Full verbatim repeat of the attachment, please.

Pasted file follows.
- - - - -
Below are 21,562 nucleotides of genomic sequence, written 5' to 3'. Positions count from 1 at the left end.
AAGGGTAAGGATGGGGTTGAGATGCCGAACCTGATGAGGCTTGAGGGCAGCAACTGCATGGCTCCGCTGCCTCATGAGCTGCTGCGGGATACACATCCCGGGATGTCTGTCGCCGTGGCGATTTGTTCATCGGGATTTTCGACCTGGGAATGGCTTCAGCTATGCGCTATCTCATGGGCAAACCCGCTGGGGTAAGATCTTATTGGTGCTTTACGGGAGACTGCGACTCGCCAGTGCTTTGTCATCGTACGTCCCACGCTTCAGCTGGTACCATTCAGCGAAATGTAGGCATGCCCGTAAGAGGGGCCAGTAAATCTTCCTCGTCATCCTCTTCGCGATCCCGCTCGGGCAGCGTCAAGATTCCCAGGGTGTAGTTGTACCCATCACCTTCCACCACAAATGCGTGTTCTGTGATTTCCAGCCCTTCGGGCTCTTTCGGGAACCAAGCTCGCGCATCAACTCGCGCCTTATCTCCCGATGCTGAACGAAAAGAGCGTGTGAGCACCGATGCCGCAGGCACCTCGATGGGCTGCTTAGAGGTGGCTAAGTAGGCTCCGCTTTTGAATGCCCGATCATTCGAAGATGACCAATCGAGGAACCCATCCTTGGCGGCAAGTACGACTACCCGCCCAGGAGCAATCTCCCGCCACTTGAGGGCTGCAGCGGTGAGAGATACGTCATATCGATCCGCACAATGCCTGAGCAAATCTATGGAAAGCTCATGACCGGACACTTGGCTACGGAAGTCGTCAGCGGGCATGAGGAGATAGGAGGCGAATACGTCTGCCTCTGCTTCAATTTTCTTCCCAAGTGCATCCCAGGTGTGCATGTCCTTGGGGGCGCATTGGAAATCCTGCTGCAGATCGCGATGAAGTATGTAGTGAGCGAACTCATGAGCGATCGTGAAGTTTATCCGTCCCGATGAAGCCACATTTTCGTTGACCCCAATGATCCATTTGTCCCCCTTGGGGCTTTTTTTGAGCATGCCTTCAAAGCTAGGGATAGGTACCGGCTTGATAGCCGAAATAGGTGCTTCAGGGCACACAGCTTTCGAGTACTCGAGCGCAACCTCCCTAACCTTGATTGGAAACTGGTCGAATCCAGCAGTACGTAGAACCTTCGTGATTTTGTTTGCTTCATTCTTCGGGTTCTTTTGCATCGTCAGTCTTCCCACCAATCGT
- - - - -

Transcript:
Below are 21,562 nucleotides of genomic sequence, written 5' to 3'. Positions count from 1 at the left end.
AAGGGTAAGGATGGGGTTGAGATGCCGAACCTGATGAGGCTTGAGGGCAGCAACTGCATGGCTCCGCTGCCTCATGAGCTGCTGCGGGATACACATCCCGGGATGTCTGTCGCCGTGGCGATTTGTTCATCGGGATTTTCGACCTGGGAATGGCTTCAGCTATGCGCTATCTCATGGGCAAACCCGCTGGGGTAAGATCTTATTGGTGCTTTACGGGAGACTGCGACTCGCCAGTGCTTTGTCATCGTACGTCCCACGCTTCAGCTGGTACCATTCAGCGAAATGTAGGCATGCCCGTAAGAGGGGCCAGTAAATCTTCCTCGTCATCCTCTTCGCGATCCCGCTCGGGCAGCGTCAAGATTCCCAGGGTGTAGTTGTACCCATCACCTTCCACCACAAATGCGTGTTCTGTGATTTCCAGCCCTTCGGGCTCTTTCGGGAACCAAGCTCGCGCATCAACTCGCGCCTTATCTCCCGATGCTGAACGAAAAGAGCGTGTGAGCACCGATGCCGCAGGCACCTCGATGGGCTGCTTAGAGGTGGCTAAGTAGGCTCCGCTTTTGAATGCCCGATCATTCGAAGATGACCAATCGAGGAACCCATCCTTGGCGGCAAGTACGACTACCCGCCCAGGAGCAATCTCCCGCCACTTGAGGGCTGCAGCGGTGAGAGATACGTCATATCGATCCGCACAATGCCTGAGCAAATCTATGGAAAGCTCATGACCGGACACTTGGCTACGGAAGTCGTCAGCGGGCATGAGGAGATAGGAGGCGAATACGTCTGCCTCTGCTTCAATTTTCTTCCCAAGTGCATCCCAGGTGTGCATGTCCTTGGGGGCGCATTGGAAATCCTGCTGCAGATCGCGATGAAGTATGTAGTGAGCGAACTCATGAGCGATCGTGAAGTTTATCCGTCCCGATGAAGCCACATTTTCGTTGACCCCAATGATCCATTTGTCCCCCTTGGGGCTTTTTTTGAGCATGCCTTCAAAGCTAGGGATAGGTACCGGCTTGATAGCCGAAATAGGTGCTTCAGGGCACACAGCTTTCGAGTACTCGAGCGCAACCTCCCTAACCTTGATTGGAAACTGGTCGAATCCAGCAGTACGTAGAACCTTCGTGATTTTGTTTGCTTCATTCTTCGGGTTCTTTTGCATCGTCAGTCTTCCCACCAATCGT